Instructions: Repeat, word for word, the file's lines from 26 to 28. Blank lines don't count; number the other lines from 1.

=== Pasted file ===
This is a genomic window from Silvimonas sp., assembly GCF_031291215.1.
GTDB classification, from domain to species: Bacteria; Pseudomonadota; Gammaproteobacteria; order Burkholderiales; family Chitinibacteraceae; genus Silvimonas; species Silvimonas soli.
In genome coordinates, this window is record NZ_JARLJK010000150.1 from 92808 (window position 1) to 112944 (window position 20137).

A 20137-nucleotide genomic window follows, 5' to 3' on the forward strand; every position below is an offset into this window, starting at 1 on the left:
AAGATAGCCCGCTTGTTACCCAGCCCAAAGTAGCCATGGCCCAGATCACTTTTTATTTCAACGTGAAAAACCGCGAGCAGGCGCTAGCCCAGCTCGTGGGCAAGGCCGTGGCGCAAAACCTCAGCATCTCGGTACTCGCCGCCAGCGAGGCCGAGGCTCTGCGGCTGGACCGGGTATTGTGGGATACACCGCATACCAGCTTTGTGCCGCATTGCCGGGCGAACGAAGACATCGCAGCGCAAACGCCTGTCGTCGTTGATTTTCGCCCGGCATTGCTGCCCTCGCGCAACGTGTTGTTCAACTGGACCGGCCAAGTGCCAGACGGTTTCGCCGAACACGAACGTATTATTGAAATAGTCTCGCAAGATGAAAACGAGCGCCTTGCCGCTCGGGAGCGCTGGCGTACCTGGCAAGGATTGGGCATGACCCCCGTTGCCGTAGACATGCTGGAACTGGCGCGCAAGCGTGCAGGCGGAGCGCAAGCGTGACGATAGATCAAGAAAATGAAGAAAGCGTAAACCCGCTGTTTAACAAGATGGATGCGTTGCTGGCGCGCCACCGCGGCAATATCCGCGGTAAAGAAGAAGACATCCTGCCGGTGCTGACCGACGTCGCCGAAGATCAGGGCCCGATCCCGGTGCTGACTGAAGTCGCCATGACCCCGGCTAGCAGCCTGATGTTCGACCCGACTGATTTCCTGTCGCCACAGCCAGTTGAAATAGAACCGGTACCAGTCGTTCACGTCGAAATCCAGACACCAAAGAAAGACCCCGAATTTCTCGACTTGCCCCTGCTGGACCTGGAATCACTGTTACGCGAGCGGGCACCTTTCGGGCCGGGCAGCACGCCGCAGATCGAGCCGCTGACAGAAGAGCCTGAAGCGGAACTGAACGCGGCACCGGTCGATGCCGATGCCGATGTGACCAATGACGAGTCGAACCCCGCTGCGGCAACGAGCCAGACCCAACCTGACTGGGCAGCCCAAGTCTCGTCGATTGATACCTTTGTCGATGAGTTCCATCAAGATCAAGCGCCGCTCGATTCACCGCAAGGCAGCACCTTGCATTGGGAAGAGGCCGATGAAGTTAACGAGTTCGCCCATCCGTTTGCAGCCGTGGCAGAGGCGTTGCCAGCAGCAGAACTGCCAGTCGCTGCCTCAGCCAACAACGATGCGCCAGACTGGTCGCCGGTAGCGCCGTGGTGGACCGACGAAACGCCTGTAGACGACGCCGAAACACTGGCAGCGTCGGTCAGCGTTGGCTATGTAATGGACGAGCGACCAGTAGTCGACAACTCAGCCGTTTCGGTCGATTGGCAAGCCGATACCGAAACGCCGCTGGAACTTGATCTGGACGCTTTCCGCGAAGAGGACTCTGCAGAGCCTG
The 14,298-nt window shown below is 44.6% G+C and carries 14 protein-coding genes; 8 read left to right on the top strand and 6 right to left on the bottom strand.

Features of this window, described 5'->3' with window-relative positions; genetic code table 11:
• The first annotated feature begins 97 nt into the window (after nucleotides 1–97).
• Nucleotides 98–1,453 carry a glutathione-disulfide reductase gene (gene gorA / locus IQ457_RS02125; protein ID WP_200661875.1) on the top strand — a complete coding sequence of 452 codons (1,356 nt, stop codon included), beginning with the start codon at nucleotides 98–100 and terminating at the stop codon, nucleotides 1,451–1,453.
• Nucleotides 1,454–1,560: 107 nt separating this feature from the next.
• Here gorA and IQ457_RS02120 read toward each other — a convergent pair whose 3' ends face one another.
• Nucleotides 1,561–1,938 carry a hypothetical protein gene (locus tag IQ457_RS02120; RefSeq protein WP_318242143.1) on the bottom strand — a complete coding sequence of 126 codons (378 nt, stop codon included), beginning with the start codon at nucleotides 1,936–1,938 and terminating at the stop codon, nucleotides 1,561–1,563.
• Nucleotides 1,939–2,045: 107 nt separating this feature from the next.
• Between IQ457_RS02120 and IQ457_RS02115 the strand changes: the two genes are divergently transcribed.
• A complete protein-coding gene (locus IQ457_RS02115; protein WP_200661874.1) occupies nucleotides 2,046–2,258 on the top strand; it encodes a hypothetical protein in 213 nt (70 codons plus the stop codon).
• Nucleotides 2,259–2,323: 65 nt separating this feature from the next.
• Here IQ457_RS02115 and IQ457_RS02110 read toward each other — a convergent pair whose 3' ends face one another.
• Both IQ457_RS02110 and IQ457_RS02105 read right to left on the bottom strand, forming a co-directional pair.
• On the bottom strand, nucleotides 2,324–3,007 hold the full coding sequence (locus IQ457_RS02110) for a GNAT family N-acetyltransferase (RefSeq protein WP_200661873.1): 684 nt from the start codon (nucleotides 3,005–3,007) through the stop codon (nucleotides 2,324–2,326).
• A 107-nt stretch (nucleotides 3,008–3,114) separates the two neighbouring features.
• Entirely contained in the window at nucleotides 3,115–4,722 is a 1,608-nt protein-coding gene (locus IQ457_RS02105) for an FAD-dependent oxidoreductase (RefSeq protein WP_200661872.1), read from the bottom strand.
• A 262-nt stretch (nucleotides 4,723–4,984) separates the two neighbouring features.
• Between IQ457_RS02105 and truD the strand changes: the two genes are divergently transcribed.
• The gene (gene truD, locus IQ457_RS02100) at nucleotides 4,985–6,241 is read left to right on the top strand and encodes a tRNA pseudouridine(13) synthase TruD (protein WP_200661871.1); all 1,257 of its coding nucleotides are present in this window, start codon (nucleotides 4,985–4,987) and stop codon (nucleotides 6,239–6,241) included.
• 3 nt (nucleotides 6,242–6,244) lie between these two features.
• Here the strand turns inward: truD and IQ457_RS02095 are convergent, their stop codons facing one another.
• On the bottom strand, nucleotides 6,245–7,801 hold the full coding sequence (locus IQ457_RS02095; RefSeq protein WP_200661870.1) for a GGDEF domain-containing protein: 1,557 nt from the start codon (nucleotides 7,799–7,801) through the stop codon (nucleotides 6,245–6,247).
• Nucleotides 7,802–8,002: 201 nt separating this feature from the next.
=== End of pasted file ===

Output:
• Here the strand turns inward: truD and IQ457_RS02095 are convergent, their stop codons facing one another.
• On the bottom strand, nucleotides 6,245–7,801 hold the full coding sequence (locus IQ457_RS02095; RefSeq protein WP_200661870.1) for a GGDEF domain-containing protein: 1,557 nt from the start codon (nucleotides 7,799–7,801) through the stop codon (nucleotides 6,245–6,247).
• Nucleotides 7,802–8,002: 201 nt separating this feature from the next.